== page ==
Twice last week, in two different articles, did I read some concoction of ‘feminism is dead.’ It was, of course, in response to the horrific trial verdict for Pussy Riot, the Muscovite punk band who staged an impromptu jam session at an Orthodox church in the city, imploring the Virgin Mary to become a feminist and singing about Russia without Putin.
They were sentenced to two years in prison, each.* Sometimes, I imagine that Russia has turned itself around: I see nice pictures of Putin smiling calmly with other world leaders. But really, all we hear out of Russia is it’s constant vetoes in the UN Security Council of sanctions against the top players: Iran, Sudan, Syria – and every once in a while, how a human rights journalist is murdered, protesters are imprisoned or opposition party members are ‘taken in’ for ‘questioning’. Edited pictures don’t solve any of that.
Now, with another notch on his belt of human rights abuses (freedom of expressions and protest is enshrined in the Russian Constitution), Putin, in collusion with the Orthodox church, has set a standard for dissent, and for what feminism represents: use it, implore it, live it – and risk imprisonment. No wonder feminism looks ill.
Before we succumb to believing what a trial witness stated was “For an Orthodox believer it is an insult and an obscenity,” let’s take a moment to define feminism before we kill it. My favorite definition is perhaps the simplest: Feminism is the insane idea that women are human beings (and here’s a little bit of layman history to go along with it). Since we’re all human, we should all have the same rights and, more importantly, the same access to those rights and control over the resources that give us that access. Here’s where it gets tricky (so bear with me): because we live in a male-dominated society with firmly entrenched patriarchal structures, two things are important:
1. Women and men might have different needs – and, since we’re committed to treating them equally, sometimes different solutions are needed for those differing needs. One size does not fit all.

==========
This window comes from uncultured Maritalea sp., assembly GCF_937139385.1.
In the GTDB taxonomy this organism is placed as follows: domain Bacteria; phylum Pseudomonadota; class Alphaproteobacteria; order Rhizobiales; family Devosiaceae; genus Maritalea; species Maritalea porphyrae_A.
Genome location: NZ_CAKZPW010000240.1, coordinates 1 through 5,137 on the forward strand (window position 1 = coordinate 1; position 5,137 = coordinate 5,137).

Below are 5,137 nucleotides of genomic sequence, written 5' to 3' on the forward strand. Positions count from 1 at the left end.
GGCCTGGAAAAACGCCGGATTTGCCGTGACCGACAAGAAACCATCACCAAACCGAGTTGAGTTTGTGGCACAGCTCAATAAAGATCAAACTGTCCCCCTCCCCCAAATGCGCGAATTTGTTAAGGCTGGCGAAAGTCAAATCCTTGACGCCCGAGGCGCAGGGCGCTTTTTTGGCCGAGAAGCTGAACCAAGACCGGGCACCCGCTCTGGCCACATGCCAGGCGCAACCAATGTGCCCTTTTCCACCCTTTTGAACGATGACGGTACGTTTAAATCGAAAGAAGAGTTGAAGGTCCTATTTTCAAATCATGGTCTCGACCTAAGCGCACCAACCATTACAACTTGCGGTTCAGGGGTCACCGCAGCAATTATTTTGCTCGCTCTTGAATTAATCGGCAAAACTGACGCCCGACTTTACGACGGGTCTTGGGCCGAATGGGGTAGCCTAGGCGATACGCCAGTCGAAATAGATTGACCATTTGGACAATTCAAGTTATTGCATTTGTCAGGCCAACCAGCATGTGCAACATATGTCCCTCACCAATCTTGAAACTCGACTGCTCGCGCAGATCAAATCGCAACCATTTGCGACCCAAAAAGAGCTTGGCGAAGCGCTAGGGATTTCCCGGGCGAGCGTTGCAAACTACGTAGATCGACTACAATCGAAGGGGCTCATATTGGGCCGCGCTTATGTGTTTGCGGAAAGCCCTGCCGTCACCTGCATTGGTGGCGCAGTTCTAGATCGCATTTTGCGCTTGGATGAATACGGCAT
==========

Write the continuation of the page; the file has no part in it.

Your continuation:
2. Because of previous inequalities, equitable solutions are needed to make up for some pretty disastrous gaps, usually in access and participation. Think of it as affirmative action – for women – and works towards the goal of equality.
So far, so good. We’re not trying to take anyone’s rights away, and we’re not trying to become superior. Everything above is striving towards equality.
What the Pussy Riot trial has taught us is that equality is a detrimental force to two very powerful institutions: religion and politics. These two institutions have long been presided over by men – with specific roles of how a woman should act, both in public – towards her nation and thus towards the men governing it, and in private, towards her husband. The verdict, read for over 2 hours by Judge Marina Syrova, demonstrates this. She makes mention of the clothing the women wore, their disrespect for religion and its doctrines, disrespect of the church, their ‘satanic movements’, their brightly colored headgear, and their affront on the church and state. Clearly these women were acting outside of their prescribed roles.
Roles are funny things, because like them or not, we embody them every day. We play the role of husband, wife, worker, friend, mother, companion. What we do have, however, is the ability – legally protected – to change those roles and our actions within them. For some of us, this is the ability to change the gender norms to which we are supposed to ascribe – think our manner of dressing, not having children, not getting married, choosing fields traditionally dominated by the opposite sex – in other words, moving beyond the rigid contours of gender normative behaviour into the grey areas of gender – onto it’s continuum.
This is all good and great of course, but it becomes especially difficult when this change is not legally protected, nor socially approved. Why wouldn’t it be? Because it challenges the patriarchal structures – it challenges the disproportionate power relations between men and women as it redefines roles, and how those roles can become interchangeable. Yes, it’s all about power.